Despite the $12 billion dollar investment by the federal government for vaccine development and distribution, there is no well-defined, reliable plan to efficiently administer them to the public. Unfortunately, rapid distribution of COVID vaccine to the entire U.S. population presents an unprecedented challenge. Operation Warp Speed is beginning to look more like Operation Grinding Halt.
According to information released this week by the Washington Department of Health, less than 20% of the COVID vaccines delivered to the state so far—60,000 of 356,650 doses—have been injected into the arms of “high priority” healthcare workers and long-term care facility residents. The remainder are presumably sitting unused in a freezer somewhere.
The three obstacles to vaccine administration right now are: vaccine, venue, and vaccinators.
Vaccine administration is complicated because some patients experience dizziness, become lightheaded or pass out after receiving it. Rare, life-threatening allergic reactions can occur. Therefore, all patients receiving COVID vaccine should be observed for 15-30 minutes at a minimum.
The bottleneck to vaccine administration is a lack of available vaccinators plus 3-4 support personnel per vaccinator. Clinic staff must collect demographic information and consent forms, draw up and administer shots, and keep watching patients for signs of complications. Afterward, the patient information must be entered into a rather sluggish state database, which takes at least 5-10 minutes per entry on a good day. And twenty-one days after that, these same patients must be contacted and scheduled to receive a second dose.
Currently, vaccines are being given to “high priority” groups at Peninsula Community Health, St. Michaels Hospital, pharmacies, and some private clinics. Based on my calculations, vaccinating 50% of Kitsap County’s 220,000 adults will require the administration of 1500 injections daily, 7 days a week, for nearly six months!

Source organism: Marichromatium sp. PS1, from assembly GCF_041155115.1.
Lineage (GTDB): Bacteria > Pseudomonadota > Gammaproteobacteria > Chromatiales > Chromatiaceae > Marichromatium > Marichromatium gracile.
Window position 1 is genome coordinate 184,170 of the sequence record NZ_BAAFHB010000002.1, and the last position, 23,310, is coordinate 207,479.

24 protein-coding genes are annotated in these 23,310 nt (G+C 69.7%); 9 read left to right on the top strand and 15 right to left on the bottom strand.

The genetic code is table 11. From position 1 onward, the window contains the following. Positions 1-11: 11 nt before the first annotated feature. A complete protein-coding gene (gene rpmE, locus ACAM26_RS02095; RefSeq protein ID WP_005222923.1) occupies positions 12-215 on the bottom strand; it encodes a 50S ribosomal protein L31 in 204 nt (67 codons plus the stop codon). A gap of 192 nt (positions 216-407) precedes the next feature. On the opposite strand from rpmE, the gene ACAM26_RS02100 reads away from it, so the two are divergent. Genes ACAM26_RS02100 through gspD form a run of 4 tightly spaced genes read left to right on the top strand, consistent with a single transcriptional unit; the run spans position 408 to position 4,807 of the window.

The physicians, nurses, pharmacists and other healthcare workers cannot stop seeing sick patients for the next six months in order to administer COVID vaccines. There are simply not enough physicians to go around. In addition, not all physicians are experienced with providing primary care for the elderly. As a pediatrician, I feel unequipped to vaccinate older patients without support personnel on-site who are familiar with treating this age group, should a massive allergic reaction occur.
The demand for vaccination will quickly overwhelm the available resources in this community. As a matter of comparison, giving 1500 shots each day is 3 times higher than the maximum number of COVID tests collected in Kitsap County using drive-through testing sites. We need to develop a system of “drive-through” vaccination, to include a 15-30-minute waiting period, to complete this monumental effort.
Mass vaccination clinics have a proven track record. In 2009, in response to the emergence of H1N1 influenza, the Snohomish Health District (SHD) in northwest Washington State utilized mass vaccination clinics (MVC) during October and November, as its “central strategy to prevent the spread of infectious disease.” Through a public-private partnership, Snohomish County (pop. 704,000), successfully vaccinated more than 25,000 people in two days.
We must figure out a way to assemble large groups of vaccinators and support personnel to deliver vaccines efficiently and effectively. If you are a retired nurse, physician, or other healthcare worker with training and experience giving injections, please volunteer to be a vaccinator. If you previously worked in healthcare, are familiar with patient confidentiality rules, and skilled in database entry, we need your help to enter information into the Washington Vaccine system. If you are a retired firefighter or paramedic, or have military medic experience, we need your eyes and ears watching patients should an allergic reaction or other complication occur.
Right now, this nation is unprepared. Our community needs to do something about it.